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independence of auditors


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The fundamental principle that auditors must be, and must be seen to be, independent to enable them to behave with integrity and make objective professional and business judgments. Specific threats to independence include: an overdependence upon the fees paid by an audit client, especially if fees are overdue; any family or personal relationship between auditor and client; any beneficial interest held by the auditor or the staff of the practice in shares or other investments or trusts involving the client; any loan between an auditor and the client; any services or hospitality offered by an audit client to the auditors; any services other than the audit provided by the auditor to the client; for example, an auditor may tender for audits by quoting a low audit fee with the intention of attracting more lucrative consultancy work (so-called lowballing).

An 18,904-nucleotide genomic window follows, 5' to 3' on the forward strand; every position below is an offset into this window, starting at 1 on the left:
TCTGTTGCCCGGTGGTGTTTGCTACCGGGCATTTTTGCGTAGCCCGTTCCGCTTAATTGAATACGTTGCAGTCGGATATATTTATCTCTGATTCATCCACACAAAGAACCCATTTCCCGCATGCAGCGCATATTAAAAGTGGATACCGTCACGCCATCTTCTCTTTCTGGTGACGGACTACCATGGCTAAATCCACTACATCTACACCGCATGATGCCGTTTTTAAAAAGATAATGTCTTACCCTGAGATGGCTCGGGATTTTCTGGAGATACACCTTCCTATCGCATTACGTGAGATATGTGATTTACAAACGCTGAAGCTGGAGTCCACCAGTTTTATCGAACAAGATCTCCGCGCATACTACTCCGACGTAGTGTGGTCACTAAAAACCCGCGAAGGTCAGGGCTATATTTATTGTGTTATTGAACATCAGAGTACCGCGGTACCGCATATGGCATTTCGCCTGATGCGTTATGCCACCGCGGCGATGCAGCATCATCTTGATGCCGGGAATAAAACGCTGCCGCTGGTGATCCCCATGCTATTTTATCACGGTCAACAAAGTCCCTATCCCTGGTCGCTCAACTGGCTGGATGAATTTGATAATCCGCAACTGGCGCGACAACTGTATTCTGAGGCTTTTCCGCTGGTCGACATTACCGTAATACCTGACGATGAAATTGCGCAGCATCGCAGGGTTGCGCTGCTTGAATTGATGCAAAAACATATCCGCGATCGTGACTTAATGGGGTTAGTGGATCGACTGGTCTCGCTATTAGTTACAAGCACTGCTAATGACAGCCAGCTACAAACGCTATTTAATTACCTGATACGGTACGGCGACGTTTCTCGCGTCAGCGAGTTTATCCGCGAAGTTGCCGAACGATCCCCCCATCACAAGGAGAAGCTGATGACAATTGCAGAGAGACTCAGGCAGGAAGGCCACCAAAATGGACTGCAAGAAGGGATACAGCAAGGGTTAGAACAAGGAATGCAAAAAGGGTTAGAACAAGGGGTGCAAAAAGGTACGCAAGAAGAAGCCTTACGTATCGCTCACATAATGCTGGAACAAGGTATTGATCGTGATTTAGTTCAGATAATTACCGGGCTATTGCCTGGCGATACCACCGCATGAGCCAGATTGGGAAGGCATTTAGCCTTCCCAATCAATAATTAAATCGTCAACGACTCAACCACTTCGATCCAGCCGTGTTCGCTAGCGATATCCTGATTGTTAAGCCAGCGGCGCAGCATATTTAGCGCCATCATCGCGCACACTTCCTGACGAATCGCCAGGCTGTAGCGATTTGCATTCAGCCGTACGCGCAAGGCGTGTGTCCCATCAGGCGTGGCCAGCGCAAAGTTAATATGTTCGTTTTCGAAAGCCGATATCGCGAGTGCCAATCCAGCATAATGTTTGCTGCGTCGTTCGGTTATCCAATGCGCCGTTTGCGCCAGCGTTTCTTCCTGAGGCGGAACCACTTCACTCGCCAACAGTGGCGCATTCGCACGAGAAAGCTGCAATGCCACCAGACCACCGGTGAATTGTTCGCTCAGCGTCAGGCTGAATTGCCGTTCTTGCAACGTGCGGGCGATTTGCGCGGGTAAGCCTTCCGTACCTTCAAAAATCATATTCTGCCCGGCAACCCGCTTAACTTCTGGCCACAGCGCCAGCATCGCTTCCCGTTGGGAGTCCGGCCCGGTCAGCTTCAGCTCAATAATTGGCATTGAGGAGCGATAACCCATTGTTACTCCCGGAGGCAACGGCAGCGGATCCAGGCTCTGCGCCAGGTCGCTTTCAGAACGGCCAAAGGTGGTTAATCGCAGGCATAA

an overdependence upon the fees paid by an audit client, especially if fees are overdue;

any family or personal relationship between auditor and client;

any beneficial interest held by the auditor or the staff of the practice in shares or other investments or trusts involving the client;

any loan between an auditor and the client;

any services or hospitality offered by an audit client to the auditors;

any services other than the audit provided by the auditor to the client; for example, an auditor may tender for audits by quoting a low audit fee with the intention of attracting more lucrative consultancy work (so-called lowballing).

The independence of the auditor is strengthened by the Companies Act regulation of the qualification of auditors and by conferring certain rights on the auditor. The professional audit bodies give ethical guidance designed to deal with each of the above situations.

Subjects: Accounting.


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